19/09/2014 13:29 BST | Updated 19/11/2014 05:59 GMT

'Hey Fatty Boom Boom'

This morning I was happily walking back from dropping my kids off at school, passing a house crawling with builders. I am past my wolf whistling prime, but I was more than a bit gutted when instead of a cheeky toot, I heard one said to his mate 'Oh I thought she was a lot younger then that - thank god I didn't whistle'. His mates reply? 'Yeah, and she is a lot fatter up close as well'. Cheers for the early morning confidence boost lads, don't fall off your ladders or anything will you. Whatever happened to the good old days of 'get your t*ts out '?

Image from stock

The worst thing about it was not that two scruffy, ignorant dirt-mongers felt entitled to be judgy about my age and waistline, but that what they said kind of rolled off my back, because between you and I, what I say about how I look in my head is SO. MUCH. WORSE. As in think of the Daily Fail. Go the 'Sidebar of Shame'. Pick any article about Kim Kardashian, ever. Go to the comments. What they say is still nicer then how I speak to myself.

If it was just me you could put it down to some sort of mental health issue, but it isn't. I look at my friends and see beautiful, talented women. So many of them however, see nothing but a morass of faults, flaws and issues. Give a good few of 'em a compliment and you will hear a litany of everything wrong with them, usually starting with something being fat.

I am overweight - as in borderline 'obese' on the NHS scale. Not huge, I am currently a size fourteen (by which I mean sixteen but too bleeding stubborn to give in and buy clothes that actually fit) but big enough that I am well aware I am beginning to jeopardise my health. Certainly big enough to feel embarrassed by myself. And when I see an article suggesting that a size six woman should be mortified by a slightly rounded tummy, I know exactly why I feel so bad.

image sourced via twitter

Flick open any paper, pass any rack of mags and I defy you not to find a number with close in pap shots of some poor celebs ass, bearing a millimetre of fat and a MASSIVE BLOATED HEADLINE ABOUT HOW FAT SHE IS. The worst in memory being the night Kate Middleton gave birth, when OK launched their 'How Kate Lost the Baby Weight' edition. She was barely out of the pushing phase before the pressure to snap back into shape was on. How sick is that? And yet the only reason those articles exist is because we buy the mags, and click the links in our droves.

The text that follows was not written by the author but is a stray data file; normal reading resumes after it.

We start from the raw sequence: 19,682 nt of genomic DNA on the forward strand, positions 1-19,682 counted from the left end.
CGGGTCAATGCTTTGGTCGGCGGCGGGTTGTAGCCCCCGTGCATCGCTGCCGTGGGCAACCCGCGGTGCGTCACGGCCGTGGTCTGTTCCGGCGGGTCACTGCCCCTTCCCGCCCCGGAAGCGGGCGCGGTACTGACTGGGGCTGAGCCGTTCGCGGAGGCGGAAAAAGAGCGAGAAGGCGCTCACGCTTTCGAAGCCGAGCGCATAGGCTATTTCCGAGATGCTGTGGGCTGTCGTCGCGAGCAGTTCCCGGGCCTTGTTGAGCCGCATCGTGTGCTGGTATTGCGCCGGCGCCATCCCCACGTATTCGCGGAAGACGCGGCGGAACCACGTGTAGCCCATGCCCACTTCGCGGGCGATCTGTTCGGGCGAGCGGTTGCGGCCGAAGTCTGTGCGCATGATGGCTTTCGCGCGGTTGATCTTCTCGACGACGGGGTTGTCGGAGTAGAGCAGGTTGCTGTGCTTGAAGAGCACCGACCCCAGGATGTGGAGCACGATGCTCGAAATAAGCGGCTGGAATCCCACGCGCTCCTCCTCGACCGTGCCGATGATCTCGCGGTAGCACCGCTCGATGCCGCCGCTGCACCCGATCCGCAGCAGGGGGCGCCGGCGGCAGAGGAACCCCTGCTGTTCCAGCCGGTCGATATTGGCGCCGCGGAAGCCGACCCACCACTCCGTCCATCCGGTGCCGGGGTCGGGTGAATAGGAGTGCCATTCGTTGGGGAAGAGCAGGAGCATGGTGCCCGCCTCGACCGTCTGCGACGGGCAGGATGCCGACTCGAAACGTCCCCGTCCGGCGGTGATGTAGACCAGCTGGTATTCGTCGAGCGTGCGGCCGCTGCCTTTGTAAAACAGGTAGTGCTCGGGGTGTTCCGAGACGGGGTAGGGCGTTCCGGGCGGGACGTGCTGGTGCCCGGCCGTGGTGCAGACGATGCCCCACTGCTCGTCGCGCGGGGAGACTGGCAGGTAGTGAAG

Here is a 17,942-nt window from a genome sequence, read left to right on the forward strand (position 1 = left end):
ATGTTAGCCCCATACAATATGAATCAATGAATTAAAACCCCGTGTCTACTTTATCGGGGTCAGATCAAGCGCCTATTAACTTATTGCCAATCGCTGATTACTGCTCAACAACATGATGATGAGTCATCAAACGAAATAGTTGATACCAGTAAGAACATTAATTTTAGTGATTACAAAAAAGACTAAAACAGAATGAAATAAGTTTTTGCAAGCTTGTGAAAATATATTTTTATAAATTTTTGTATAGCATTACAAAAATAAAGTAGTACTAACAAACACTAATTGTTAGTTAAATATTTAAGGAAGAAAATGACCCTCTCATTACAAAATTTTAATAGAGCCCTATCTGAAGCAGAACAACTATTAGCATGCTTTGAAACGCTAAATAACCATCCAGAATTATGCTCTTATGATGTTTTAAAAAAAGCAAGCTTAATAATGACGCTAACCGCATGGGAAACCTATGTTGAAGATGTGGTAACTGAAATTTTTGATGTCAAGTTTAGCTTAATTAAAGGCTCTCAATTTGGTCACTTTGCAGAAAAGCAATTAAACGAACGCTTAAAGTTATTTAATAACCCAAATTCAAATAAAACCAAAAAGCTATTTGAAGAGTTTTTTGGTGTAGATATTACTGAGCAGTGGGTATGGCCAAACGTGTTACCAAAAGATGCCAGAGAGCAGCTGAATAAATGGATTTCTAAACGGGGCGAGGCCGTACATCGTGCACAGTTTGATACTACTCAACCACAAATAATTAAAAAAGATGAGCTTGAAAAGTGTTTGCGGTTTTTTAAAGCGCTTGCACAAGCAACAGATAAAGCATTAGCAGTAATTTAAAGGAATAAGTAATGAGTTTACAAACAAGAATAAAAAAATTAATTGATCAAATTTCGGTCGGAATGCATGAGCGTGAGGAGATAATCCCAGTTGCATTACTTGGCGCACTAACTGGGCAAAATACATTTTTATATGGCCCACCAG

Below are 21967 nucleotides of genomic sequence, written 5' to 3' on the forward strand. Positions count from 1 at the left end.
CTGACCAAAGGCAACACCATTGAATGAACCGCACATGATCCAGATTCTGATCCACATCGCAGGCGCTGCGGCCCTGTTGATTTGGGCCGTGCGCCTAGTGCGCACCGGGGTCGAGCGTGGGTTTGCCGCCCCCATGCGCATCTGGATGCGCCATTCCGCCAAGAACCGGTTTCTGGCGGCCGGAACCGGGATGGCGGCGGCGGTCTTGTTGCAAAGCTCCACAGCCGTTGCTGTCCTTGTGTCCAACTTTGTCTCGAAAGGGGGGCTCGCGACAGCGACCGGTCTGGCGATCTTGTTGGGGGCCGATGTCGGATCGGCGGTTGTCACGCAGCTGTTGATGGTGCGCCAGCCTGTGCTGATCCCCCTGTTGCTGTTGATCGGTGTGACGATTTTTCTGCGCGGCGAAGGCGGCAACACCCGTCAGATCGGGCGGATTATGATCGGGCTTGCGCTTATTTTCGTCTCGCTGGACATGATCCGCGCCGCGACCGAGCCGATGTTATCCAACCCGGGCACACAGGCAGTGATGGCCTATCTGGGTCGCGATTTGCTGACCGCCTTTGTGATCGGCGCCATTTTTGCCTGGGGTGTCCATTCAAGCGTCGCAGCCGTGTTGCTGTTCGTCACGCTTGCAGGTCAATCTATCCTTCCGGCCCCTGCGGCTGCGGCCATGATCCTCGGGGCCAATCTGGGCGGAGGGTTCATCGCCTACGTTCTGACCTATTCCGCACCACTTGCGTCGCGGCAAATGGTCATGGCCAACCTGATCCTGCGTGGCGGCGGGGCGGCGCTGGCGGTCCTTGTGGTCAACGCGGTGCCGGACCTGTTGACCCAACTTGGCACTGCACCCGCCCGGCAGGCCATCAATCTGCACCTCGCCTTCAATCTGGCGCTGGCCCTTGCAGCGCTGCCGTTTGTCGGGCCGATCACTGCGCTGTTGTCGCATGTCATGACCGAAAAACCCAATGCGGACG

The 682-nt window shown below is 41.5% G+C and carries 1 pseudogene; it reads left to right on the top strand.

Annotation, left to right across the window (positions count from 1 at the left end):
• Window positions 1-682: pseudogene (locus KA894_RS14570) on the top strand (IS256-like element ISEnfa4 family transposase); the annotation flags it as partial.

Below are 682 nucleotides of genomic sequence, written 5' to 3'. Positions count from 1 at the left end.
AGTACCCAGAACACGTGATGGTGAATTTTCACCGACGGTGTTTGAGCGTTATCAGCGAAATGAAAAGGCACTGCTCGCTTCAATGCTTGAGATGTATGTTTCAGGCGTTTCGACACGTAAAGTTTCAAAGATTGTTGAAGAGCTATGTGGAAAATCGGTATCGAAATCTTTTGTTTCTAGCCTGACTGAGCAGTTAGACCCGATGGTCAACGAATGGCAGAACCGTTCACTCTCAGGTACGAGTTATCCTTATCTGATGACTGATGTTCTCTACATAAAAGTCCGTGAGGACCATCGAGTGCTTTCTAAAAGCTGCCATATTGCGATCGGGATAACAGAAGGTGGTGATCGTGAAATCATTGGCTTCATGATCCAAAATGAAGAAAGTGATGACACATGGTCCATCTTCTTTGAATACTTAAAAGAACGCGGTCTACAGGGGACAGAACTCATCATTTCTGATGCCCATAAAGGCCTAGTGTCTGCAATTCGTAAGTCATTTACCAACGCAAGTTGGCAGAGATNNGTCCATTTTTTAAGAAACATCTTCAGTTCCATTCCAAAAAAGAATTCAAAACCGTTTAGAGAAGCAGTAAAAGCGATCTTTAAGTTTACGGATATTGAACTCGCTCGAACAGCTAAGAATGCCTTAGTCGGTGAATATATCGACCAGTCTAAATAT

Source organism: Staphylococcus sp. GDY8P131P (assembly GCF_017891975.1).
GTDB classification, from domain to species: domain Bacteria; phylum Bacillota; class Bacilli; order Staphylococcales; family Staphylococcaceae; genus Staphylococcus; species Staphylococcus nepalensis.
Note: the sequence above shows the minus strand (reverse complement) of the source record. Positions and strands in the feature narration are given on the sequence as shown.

Is our obsession with the mighty pound (too many) good enough reason for the forensic cruelty I and millions of others show ourselves daily in the mirror? Were I to subject another human being to such merciless scrutiny, I suspect I would end up alone. Or editing Vogue, but that is by the by.

My utter loathing has gone so far, I banned pictures of myself. Of the few I have, I don't see the happy smiles that typically accompany a night out with my mates or a trip to the beach with my gorgeous family. I see the muffin top, the back flab, and the chunky arms. That sort of self-obsessive negativity does NOT a happy memory make.

And yet ask any trainer or psychologist the quickest way to stop someone losing weight? Negative messages. Nobody ever got better at something by telling themselves they were useless and crap. Athletes, scientists, entrepreneurs - they aren't successful because they think they are awful. They focus on what they can do, what they are great at, and they repeat it. And that is the key to losing weight. Making the right choice and then repeating it. NOT grabbing hankfuls of flab and shrieking at your husband about your disgusting testicle tummy (yes, really).

In my case, I decided to join the healthy (and doctor recommend) Slimming World a couple of weeks ago (after an incident where I walked an extra mile with my dog to avoid upsetting people with the sight of my huge thighs in shorts). The group advocates healthy body image, healthy weight loss and lifelong nutrition which suit me fine.

But health issues aside, on a wider scale, the problem is not a weight one. It's an attitude one. Until we learn to gauge our worth by our achievements and personality, not poundage, the obsession with size will continue and so will so much of our deep, completely unnecessary unhappiness with who we are. And the unhappier we are, the fatter we get, starting the whole vicious cycle over again.

So today I beg you. Don't buy the mags with the fat shaming on the front, don't click the link with Kim K's rear on it (seriously, she is tiny in real life) and don't buy a size smaller then you are in embarrassment at what the till people will think of your actual size (just me?). The sooner we stop, the sooner we all smile a bit more, and nothing is more beautiful than that.